Rae of sunshine: TV icon brings cabaret act to townby dan pine, staff writer
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The trademark red bouffant may have faded to white, but actress Charlotte Rae has a few facts of life she'd like to stress: She's alive and kicking, she's touring the country with her new cabaret act, and — in one for the "Who knew?" record books — she's Jewish.
Best known for all time as Edna Garret, the motherly housekeeper/chaperone from TV's "Diff'rent Strokes" and "Facts of Life," Rae likes to remind fans of the shows that she has a lot more stage and screen experience than that. At 81, the Tony-nominated Broadway veteran is coming to the Bay Area to play a string of shows at S.F.'s famed Plush Room.
Unlike so many cabaret shows, which are basically all Gershwin all the time, Rae prefers the off-the-beaten-track numbers. Like Sheldon Harnick's "Gabor the Merrier" and Cole Porter's "When I Was a Little Cuckoo."
"I have a collection of things that were never heard before," Rae said from her Los Angeles home. "Some are risqué, but they're delicious and delightful."
An important part of Rae's show is her autobiography. In between songs she tells the tale of a Jewish girl from Milwaukee who went on to become an international TV icon.
Born Charlotte Rae Lubotsky, she grew up in a strongly Zionist household. Understandable considering her mother was a girlhood friend of Israeli prime minister Golda Meir. She became a leader with the Pioneer Women, a pre-Israel Zionist organization, while her father became an early supporter of Israel. He even helped set up the country's first tire manufacturing plant.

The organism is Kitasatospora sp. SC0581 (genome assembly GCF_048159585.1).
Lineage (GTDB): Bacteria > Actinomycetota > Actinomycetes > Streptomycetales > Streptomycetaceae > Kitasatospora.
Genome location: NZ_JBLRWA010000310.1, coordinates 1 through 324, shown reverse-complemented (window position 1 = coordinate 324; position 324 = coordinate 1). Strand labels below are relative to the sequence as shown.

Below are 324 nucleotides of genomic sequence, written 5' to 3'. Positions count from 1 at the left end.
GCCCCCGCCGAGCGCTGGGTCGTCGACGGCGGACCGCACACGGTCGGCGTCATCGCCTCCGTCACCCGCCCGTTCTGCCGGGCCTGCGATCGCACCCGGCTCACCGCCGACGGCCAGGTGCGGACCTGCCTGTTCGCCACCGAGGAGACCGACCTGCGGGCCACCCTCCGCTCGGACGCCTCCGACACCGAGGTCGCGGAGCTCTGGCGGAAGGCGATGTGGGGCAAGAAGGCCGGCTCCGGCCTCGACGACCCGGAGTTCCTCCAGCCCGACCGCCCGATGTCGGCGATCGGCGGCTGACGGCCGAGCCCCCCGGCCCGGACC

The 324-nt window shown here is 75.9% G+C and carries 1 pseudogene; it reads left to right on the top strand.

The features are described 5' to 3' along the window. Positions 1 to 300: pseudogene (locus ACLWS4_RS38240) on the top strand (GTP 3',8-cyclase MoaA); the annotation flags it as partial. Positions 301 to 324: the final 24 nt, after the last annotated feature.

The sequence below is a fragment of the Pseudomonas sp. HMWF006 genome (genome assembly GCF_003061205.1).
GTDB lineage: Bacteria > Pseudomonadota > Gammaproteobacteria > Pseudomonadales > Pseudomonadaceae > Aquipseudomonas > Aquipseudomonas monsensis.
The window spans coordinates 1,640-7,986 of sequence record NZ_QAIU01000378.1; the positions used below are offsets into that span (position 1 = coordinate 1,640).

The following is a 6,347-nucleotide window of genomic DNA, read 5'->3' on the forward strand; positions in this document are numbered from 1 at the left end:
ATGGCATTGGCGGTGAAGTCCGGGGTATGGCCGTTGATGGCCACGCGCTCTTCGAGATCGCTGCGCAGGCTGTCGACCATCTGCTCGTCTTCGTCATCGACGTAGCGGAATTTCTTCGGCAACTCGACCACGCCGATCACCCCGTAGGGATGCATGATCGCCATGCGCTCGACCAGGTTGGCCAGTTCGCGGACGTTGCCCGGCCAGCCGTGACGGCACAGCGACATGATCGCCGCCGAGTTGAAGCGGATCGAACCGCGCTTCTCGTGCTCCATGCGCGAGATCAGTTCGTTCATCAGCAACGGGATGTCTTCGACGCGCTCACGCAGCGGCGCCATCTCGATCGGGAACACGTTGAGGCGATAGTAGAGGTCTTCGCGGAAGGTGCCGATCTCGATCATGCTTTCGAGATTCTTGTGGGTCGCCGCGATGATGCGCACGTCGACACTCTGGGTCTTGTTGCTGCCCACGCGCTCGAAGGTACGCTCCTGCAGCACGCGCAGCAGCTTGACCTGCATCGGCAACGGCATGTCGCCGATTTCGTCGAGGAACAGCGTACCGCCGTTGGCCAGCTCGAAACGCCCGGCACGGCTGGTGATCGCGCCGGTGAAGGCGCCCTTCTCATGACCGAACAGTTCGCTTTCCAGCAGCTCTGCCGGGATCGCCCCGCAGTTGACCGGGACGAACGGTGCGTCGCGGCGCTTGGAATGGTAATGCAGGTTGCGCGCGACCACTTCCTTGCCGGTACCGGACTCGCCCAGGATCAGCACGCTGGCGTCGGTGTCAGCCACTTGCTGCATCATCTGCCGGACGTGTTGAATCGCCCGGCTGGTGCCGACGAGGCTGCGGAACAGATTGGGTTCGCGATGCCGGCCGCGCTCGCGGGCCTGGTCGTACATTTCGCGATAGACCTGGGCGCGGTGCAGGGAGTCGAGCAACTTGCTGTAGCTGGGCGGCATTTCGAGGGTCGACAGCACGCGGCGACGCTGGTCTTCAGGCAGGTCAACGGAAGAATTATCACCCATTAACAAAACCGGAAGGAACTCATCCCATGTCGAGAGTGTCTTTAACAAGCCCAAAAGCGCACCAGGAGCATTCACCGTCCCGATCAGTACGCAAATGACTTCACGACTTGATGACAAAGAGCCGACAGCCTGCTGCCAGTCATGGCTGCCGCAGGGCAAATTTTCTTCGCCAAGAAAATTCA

But young Charlotte had other, more theatrical, things on her mind. She started attending the theater as a kid, seeing stars like Ethyl Barrymore and Helen Hayes when they would swing through Milwaukee.
She became a professional singer/actress, launching her career as a nightclub singer in the early 1950s. Rae went on to many plum stage roles, from Mrs. Peachum in a 1954 production of "The Threepenny Opera" to Mammy Yokum in the original Broadway production of "Li'l Abner."
She received Tony nominations for her roles in "Pickwick (1965) and "Morning, Noon and Night" (1968) and a 1973 Obie nomination for her work in Terrance McNally's "Whiskey."
Superstardom came in the form of the loveable Mrs. Garrett on "Diff'rent Strokes" and its spin-off, "Facts of Life." She played the character from 1978 to 1986, dispensing wisdom and laughs. Today the shows live on in reruns and on DVD.
The "Facts of Life's" classic theme may have been "You take the good, you take the bad," but for Rae, playing Mrs. Garret was nothing but good.
"We really worked very hard to give the shows quality and not go into things like sex as a sport, or things that are very misleading to young people," Rae says. "We had a social responsibility and we kept to it, which made me very happy."
Fans approach her all the time. Rae says they usually want a hug, and she always complies.
Rae is proud of the Jewish continuity in her family. Her sister, Mimi Guten, has written a musical, "Bar Mitzvah," that Rae says anyone, Jewish or not, could enjoy. Her niece, Keri Guten Cohen, is an editor with the Detroit Jewish News.
Meanwhile, Rae is looking forward to singing for her Bay Area fans. And if any of them show up expecting the Mrs. Garret of old, well, she has a surprise for them.
"My hair is white and I don't use Botox," she said. "I'm 81, and there you are."
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